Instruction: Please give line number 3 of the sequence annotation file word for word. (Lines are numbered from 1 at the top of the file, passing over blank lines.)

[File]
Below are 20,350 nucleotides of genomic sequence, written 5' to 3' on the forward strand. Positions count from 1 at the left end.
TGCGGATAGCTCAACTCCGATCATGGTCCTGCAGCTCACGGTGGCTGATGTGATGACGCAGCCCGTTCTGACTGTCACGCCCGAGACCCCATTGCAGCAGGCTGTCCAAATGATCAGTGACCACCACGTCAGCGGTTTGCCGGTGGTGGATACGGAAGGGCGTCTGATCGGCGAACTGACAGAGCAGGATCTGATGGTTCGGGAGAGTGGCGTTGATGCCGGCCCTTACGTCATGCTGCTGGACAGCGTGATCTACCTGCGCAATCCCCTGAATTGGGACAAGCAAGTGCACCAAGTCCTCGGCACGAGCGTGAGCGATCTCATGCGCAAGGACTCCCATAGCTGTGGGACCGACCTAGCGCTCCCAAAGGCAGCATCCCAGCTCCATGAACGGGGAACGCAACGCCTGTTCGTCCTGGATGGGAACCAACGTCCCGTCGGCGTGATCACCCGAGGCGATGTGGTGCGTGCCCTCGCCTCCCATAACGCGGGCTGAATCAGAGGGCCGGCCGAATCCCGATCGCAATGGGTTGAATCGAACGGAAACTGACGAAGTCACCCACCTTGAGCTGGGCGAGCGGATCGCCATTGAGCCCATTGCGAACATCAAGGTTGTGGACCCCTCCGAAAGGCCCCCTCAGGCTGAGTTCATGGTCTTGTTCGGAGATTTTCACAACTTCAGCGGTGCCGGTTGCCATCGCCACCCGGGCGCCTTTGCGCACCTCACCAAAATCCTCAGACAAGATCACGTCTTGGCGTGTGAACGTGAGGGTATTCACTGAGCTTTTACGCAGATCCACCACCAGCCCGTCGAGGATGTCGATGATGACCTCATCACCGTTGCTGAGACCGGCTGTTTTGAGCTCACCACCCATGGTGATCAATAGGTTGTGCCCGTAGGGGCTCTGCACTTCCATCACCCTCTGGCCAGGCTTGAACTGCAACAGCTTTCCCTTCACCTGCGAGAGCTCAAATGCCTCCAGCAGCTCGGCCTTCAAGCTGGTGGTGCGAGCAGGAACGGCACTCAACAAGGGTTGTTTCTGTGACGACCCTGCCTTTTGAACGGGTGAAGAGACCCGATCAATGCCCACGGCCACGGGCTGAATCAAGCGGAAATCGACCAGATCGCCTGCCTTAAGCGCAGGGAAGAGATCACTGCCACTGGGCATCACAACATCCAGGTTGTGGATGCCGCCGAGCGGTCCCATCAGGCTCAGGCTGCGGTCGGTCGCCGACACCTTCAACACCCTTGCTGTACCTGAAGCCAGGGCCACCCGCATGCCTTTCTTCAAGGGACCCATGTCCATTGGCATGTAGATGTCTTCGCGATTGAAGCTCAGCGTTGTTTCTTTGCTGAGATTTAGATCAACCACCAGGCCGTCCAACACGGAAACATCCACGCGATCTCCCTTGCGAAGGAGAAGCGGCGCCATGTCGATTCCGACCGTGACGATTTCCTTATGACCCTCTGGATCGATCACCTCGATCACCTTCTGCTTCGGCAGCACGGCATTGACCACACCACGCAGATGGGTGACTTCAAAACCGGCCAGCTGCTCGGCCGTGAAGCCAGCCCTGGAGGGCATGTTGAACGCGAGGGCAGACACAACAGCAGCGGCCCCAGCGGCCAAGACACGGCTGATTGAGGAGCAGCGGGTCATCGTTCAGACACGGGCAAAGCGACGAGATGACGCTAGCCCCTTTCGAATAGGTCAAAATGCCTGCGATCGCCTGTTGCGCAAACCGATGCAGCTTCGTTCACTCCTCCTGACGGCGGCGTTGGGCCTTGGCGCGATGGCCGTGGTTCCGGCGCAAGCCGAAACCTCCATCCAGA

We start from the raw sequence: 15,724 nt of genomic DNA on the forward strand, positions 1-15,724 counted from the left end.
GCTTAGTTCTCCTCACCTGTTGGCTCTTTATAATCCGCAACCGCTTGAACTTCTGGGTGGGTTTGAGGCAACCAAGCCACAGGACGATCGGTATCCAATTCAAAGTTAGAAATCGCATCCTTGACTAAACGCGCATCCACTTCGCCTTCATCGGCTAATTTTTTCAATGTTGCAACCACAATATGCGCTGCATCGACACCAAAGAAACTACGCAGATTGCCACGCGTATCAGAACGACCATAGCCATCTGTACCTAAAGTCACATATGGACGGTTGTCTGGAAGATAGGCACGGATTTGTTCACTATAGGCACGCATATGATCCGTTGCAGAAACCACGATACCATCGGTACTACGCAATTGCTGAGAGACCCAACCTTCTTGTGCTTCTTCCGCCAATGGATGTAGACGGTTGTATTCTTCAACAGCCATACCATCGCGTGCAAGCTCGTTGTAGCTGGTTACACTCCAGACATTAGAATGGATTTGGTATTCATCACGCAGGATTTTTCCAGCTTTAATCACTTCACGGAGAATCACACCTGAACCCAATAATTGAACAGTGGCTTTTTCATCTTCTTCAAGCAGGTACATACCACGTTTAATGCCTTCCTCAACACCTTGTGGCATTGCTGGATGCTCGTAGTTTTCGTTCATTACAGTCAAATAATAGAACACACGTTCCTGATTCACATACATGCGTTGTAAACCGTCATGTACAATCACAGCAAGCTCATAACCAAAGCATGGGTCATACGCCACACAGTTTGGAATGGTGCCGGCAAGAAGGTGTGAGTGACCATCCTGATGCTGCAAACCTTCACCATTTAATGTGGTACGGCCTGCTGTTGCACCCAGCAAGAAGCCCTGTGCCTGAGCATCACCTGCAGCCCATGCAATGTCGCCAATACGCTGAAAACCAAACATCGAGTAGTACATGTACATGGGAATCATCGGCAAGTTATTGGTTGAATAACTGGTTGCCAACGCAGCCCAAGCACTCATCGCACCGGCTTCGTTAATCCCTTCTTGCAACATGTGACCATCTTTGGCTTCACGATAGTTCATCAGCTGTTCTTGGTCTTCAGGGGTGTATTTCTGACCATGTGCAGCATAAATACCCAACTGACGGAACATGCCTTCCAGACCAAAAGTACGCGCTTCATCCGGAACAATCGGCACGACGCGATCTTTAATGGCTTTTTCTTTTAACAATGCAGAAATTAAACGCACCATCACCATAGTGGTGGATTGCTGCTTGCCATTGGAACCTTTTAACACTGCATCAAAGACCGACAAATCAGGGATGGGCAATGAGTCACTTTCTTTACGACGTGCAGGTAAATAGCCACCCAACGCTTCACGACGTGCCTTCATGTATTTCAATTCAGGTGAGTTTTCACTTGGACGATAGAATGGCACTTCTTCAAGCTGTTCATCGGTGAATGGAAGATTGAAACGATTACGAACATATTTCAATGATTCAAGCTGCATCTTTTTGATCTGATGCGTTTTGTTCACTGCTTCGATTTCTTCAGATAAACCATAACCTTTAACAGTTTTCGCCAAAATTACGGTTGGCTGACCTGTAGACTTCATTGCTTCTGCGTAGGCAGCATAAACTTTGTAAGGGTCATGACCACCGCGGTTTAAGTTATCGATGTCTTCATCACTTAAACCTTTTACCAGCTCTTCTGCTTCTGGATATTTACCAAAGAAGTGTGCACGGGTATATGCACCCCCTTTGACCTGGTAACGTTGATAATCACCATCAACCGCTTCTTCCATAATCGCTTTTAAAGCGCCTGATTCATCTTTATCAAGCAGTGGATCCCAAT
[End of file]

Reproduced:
We start from the raw sequence: 15,724 nt of genomic DNA on the forward strand, positions 1-15,724 counted from the left end.